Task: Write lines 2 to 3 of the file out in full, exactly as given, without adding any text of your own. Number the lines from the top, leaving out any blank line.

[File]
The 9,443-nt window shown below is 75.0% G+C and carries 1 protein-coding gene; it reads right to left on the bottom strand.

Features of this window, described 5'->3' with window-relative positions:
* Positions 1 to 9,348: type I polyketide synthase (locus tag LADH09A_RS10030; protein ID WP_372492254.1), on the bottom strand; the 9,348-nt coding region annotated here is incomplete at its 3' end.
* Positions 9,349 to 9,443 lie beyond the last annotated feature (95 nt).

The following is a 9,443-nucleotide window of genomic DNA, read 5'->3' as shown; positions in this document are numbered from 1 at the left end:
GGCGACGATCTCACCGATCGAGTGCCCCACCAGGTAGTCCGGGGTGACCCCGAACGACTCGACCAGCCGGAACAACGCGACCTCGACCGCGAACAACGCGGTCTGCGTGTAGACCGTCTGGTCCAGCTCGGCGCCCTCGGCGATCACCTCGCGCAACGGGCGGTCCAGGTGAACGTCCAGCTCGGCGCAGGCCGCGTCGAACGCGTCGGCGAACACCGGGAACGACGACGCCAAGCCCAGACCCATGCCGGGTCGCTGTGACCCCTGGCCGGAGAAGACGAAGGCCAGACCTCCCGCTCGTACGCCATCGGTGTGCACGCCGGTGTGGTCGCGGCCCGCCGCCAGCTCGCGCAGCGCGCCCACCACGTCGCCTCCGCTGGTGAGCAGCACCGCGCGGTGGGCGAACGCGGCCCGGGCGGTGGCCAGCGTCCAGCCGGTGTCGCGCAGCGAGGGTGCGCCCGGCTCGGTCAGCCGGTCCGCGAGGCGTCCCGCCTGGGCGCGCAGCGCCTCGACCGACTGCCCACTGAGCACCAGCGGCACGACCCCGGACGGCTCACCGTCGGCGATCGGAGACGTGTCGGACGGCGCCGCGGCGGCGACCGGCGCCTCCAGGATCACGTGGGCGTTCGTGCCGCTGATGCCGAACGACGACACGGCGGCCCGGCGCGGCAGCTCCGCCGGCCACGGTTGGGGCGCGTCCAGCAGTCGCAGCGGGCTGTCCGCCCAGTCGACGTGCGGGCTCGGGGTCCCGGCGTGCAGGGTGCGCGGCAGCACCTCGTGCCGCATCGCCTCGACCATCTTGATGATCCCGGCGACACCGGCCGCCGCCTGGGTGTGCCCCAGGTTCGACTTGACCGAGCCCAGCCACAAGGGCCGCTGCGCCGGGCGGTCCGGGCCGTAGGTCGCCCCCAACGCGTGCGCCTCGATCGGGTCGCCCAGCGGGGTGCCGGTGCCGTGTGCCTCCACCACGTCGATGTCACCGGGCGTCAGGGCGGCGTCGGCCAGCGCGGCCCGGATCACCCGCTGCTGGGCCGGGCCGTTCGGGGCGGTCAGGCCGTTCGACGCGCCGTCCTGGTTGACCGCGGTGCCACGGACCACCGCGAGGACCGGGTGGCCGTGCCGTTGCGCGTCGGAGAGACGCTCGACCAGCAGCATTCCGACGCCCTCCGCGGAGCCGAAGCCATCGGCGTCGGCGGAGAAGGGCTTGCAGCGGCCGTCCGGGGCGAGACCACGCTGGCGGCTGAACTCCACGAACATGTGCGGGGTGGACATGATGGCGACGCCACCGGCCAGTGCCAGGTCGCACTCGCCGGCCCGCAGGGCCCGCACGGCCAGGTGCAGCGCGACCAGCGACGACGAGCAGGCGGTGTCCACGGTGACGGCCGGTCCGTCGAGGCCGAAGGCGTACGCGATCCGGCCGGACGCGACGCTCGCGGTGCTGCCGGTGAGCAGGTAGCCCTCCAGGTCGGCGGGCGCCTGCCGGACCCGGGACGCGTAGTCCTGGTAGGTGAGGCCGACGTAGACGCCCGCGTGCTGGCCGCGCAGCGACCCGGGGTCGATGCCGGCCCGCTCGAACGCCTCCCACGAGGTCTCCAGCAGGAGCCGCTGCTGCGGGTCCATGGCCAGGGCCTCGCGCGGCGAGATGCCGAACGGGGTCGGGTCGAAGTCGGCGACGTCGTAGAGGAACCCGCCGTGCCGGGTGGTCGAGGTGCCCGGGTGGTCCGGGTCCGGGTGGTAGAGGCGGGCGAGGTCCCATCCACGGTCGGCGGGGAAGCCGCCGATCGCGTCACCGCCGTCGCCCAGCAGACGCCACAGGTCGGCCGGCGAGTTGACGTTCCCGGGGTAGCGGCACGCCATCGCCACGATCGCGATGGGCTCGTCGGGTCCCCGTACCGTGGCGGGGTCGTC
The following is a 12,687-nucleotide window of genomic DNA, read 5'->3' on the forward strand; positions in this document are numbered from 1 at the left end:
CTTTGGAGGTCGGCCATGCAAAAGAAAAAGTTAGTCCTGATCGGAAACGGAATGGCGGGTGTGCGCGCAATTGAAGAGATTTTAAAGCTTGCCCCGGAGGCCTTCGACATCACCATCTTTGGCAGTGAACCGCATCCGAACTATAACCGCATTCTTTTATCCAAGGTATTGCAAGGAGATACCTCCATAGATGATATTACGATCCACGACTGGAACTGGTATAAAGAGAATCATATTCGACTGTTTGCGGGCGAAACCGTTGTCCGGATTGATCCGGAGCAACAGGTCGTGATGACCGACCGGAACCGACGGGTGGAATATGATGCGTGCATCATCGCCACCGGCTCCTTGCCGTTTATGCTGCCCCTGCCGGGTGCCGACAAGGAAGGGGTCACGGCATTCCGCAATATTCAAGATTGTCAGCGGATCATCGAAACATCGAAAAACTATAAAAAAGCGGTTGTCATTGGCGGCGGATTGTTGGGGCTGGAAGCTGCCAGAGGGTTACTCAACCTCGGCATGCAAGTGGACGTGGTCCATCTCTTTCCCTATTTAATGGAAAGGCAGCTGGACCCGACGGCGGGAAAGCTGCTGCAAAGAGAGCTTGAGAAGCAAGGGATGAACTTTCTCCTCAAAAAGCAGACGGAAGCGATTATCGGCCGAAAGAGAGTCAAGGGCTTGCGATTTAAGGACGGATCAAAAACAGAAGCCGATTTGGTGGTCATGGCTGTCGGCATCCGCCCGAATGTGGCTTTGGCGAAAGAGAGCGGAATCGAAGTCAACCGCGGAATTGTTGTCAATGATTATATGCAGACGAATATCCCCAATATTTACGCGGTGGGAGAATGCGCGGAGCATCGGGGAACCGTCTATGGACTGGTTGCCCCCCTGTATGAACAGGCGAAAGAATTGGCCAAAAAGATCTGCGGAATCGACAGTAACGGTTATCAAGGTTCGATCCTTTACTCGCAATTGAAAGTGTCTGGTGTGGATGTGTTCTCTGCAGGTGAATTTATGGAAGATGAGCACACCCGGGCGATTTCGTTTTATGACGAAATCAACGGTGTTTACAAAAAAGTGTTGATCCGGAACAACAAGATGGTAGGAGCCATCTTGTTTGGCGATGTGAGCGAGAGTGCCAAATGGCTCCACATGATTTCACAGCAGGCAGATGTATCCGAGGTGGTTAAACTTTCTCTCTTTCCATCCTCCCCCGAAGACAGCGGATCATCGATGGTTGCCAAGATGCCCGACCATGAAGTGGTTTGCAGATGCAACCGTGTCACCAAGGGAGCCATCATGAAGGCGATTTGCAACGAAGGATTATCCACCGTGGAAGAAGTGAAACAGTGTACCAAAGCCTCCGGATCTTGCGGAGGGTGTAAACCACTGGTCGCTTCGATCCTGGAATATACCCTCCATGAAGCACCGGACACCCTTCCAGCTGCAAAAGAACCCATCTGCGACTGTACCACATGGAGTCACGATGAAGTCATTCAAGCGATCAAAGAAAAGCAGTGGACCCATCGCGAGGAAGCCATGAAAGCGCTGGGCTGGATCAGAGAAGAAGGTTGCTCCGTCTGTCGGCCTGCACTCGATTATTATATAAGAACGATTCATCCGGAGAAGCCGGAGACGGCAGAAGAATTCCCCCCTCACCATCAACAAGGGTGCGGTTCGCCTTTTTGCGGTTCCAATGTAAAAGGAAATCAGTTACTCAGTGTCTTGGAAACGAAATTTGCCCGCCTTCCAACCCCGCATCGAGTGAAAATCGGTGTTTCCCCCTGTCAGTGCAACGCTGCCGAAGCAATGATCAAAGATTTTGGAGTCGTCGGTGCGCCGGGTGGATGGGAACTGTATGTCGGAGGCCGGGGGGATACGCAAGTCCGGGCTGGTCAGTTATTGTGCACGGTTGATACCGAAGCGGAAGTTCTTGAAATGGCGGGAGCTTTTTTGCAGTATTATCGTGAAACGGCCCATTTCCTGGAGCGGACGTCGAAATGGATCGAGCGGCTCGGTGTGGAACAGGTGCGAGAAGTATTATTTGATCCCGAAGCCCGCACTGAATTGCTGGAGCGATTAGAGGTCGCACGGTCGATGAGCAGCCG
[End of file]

Features of this window, described 5'->3' with window-relative positions:
* Positions 1 to 9,348: type I polyketide synthase (locus tag LADH09A_RS10030; protein ID WP_372492254.1), on the bottom strand; the 9,348-nt coding region annotated here is incomplete at its 3' end.